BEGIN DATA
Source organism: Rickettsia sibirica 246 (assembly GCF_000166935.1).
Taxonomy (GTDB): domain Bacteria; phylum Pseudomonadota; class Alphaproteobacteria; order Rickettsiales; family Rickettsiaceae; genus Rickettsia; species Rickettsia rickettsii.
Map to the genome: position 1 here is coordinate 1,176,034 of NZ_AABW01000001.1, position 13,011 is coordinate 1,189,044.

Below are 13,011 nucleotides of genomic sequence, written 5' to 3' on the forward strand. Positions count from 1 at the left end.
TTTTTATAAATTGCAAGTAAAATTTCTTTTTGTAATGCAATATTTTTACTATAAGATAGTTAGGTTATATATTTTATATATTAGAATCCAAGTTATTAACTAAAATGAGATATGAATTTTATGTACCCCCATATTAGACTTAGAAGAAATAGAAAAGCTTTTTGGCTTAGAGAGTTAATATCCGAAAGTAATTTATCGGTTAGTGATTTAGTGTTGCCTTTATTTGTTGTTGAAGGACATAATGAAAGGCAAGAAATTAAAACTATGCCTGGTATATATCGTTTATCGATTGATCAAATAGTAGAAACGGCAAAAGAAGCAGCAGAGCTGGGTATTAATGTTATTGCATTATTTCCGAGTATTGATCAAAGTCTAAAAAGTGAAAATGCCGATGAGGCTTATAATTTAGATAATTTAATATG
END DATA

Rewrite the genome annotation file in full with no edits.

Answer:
Source organism: Rickettsia sibirica 246 (assembly GCF_000166935.1).
Taxonomy (GTDB): domain Bacteria; phylum Pseudomonadota; class Alphaproteobacteria; order Rickettsiales; family Rickettsiaceae; genus Rickettsia; species Rickettsia rickettsii.
Map to the genome: position 1 here is coordinate 1,176,034 of NZ_AABW01000001.1, position 13,011 is coordinate 1,189,044.

Below are 13,011 nucleotides of genomic sequence, written 5' to 3' on the forward strand. Positions count from 1 at the left end.
TTTTTATAAATTGCAAGTAAAATTTCTTTTTGTAATGCAATATTTTTACTATAAGATAGTTAGGTTATATATTTTATATATTAGAATCCAAGTTATTAACTAAAATGAGATATGAATTTTATGTACCCCCATATTAGACTTAGAAGAAATAGAAAAGCTTTTTGGCTTAGAGAGTTAATATCCGAAAGTAATTTATCGGTTAGTGATTTAGTGTTGCCTTTATTTGTTGTTGAAGGACATAATGAAAGGCAAGAAATTAAAACTATGCCTGGTATATATCGTTTATCGATTGATCAAATAGTAGAAACGGCAAAAGAAGCAGCAGAGCTGGGTATTAATGTTATTGCATTATTTCCGAGTATTGATCAAAGTCTAAAAAGTGAAAATGCCGATGAGGCTTATAATTTAGATAATTTAATATG